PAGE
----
I have had ITB issues that turned out to be a problem in the ILT muscle, which is close to the hip. After several attempts I found a physio who during the examination touched this muscle which resulted in severe pain in the knee. He then fiddled around with a needle "to release a knot" and a problem of 6 months just disappeared.
I have no idea, what you have, but the message here is that knee pain may not be related to a problem anywhere near the knee, so a good examination is the key.
MattDTC on 14 Mar 2013
In reply to IainRUK:
> a few days of trail running and stretching sorts it..

Just wondering which stretch(es) you use for ITB?
gibbysrabbit - on 14 Mar 2013
In reply to kev74: http://www.runnersworld.com/injury-treatment/stretching-and-strengthening-exercises-iliotibial-band-...

Stretch 2 or 3 depending on if I can sit down or not.

In my experience the foam roller is far better at loosening the IT band than any stretch. Its more like a massage and really works the tight area.
matt pigden - on 14 Mar 2013
In reply to Steff: I agree totally. Injury can be coming from underlying issues almost anywhere and definitely seeking a professionals help is the ideal solution, but it doesn't sound like ITB to me as causing the pain, it sounds more like patella pain. The primary issue could be foot, knee, hip, pelvis or a reflex issue from neck/jaw or thoracic spine as primary cause of imbalance in the body and treating the leg may have limited or no benefit until the primary cause is identified and corrected. ITB as a pain generator usually hurts above the knee though, whereas pain on the outside of the patella and slightly inferior sounds more like the local muscles controlling the patella. But they may be reacting to imbalance anywhere. Which is why online advice is a bit pointless really and the best advice is to seek professional help as soon as possible as degenerative changes start occurring within 2 weeks of injury and the biggest indicator of future chronicity is the fact the injury is already chronic. If musculo-skeletal injuries aren't settling within 3-4 weeks then professional advice should be sought. I might point out that as well as physiotherapists, there are also chiropractors, osteopaths and acupuncturists who can also treat these kinds of injuries effectively, cost effectively and safely.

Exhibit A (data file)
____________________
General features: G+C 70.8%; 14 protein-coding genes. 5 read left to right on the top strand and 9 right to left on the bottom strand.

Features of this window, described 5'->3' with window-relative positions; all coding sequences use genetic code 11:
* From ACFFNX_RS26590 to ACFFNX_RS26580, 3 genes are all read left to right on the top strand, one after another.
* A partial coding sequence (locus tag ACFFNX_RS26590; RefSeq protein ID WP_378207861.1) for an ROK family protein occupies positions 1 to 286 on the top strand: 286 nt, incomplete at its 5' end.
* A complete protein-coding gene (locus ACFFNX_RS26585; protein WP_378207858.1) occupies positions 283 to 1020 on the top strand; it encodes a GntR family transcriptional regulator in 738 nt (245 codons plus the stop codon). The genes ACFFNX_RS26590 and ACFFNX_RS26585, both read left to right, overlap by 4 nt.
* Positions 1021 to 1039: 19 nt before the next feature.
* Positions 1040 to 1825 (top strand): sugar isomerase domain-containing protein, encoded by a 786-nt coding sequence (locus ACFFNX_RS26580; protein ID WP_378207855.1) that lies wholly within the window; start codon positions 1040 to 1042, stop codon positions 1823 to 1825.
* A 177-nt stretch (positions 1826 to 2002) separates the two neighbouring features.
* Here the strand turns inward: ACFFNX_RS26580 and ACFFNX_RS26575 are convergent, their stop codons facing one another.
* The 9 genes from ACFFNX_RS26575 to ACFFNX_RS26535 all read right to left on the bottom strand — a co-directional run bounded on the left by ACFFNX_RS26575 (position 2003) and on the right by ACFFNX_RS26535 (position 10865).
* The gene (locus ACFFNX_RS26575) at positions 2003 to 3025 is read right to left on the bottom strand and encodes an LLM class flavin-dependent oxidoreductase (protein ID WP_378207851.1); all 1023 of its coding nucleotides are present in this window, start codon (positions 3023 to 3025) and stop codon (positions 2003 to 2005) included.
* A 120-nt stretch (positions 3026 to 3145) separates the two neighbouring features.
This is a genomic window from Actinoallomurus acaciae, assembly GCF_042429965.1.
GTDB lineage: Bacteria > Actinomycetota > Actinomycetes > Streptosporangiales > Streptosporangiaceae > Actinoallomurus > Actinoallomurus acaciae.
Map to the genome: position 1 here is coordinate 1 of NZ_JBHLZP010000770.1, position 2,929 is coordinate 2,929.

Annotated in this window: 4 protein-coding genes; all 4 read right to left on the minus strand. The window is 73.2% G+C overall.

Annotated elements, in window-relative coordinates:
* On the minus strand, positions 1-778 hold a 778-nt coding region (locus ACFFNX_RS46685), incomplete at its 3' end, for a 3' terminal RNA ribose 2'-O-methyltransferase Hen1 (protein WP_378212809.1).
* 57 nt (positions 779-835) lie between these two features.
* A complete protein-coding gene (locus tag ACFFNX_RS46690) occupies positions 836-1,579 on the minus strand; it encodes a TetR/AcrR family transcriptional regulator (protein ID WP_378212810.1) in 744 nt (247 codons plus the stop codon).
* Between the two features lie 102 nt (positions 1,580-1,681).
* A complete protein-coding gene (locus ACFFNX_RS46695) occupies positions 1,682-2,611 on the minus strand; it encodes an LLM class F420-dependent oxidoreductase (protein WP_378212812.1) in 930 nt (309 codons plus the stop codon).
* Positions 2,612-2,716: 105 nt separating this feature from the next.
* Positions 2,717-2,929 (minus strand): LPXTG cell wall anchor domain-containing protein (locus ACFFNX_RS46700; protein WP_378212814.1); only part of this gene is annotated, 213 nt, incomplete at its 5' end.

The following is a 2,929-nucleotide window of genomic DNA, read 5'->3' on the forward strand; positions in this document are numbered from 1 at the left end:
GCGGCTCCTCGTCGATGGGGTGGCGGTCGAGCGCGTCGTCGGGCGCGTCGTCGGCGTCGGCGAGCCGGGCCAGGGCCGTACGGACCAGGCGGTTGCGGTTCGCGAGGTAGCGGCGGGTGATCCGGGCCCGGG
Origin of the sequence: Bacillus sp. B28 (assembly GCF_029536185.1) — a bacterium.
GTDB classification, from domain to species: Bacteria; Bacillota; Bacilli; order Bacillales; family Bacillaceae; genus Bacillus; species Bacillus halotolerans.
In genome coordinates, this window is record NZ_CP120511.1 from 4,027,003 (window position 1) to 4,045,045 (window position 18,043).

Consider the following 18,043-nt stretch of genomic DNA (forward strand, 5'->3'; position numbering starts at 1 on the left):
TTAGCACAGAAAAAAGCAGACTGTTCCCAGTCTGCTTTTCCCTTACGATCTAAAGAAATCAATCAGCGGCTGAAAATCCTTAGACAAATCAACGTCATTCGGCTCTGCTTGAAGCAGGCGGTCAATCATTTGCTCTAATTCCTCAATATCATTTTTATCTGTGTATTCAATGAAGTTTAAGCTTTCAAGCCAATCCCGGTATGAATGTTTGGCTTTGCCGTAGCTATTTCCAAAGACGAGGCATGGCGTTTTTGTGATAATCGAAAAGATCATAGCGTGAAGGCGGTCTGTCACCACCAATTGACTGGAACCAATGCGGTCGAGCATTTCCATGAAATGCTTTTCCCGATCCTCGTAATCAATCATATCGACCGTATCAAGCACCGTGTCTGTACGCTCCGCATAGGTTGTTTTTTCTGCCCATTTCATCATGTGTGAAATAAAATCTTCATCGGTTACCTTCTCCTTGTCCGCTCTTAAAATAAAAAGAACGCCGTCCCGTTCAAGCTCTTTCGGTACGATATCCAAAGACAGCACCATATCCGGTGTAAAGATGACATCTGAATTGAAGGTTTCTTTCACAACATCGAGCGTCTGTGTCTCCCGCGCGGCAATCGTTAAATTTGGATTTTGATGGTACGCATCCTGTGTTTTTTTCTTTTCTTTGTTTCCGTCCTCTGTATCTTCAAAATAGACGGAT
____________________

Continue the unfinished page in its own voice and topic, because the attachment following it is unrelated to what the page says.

kev74 - on 15 Mar 2013
In reply to kev74: Thanks to everyone for the advice as it seems the least serious im going to assume its itb and get a foam roller to do the stretches mentioned if it doesnt help ill look into it further.
IainRUK - on 15 Mar 2013
In reply to MattDTC:
> (In reply to IainRUK)
> [...]
>
> Just wondering which stretch(es) you use for ITB?

foam roler.. then general glutes and hamstring..

But also specific ITB stretches.. one where you lie with your leg bent under you..

The other cross your legs and reach over to an imaginery point away from the back leg.. i'll google some..
IainRUK - on 15 Mar 2013
IainRUK - on 15 Mar 2013
In reply to matt pigden:
> Typically ITB syndrome hurts down the lateral (outer) thigh and above the knee. If its next to the knee cap and slightly below its more likely to be OMP.
> Good luck.

The pain can be anywhere from the hip to the mid thigh to the outside of the knee.. I've had the classic knee pain but also classic side of quad.. when its bad any pressure anywhere along the band and you hit the roof..

But yeah ITBS is normally a sign you have other issues which need dealing with, why simple rest isn't the answer as you have to get to the root of the problem or next time you do the same thing, it comes back..
David Riley - on 15 Mar 2013
In reply to kev74:

I get bad pain in my knees if I run hard after not running for a while. Running until I get the problem every other day works for me.
Usually it's gone by the third run.
ads.ukclimbing.com

This topic has been archived, and won't accept reply postings.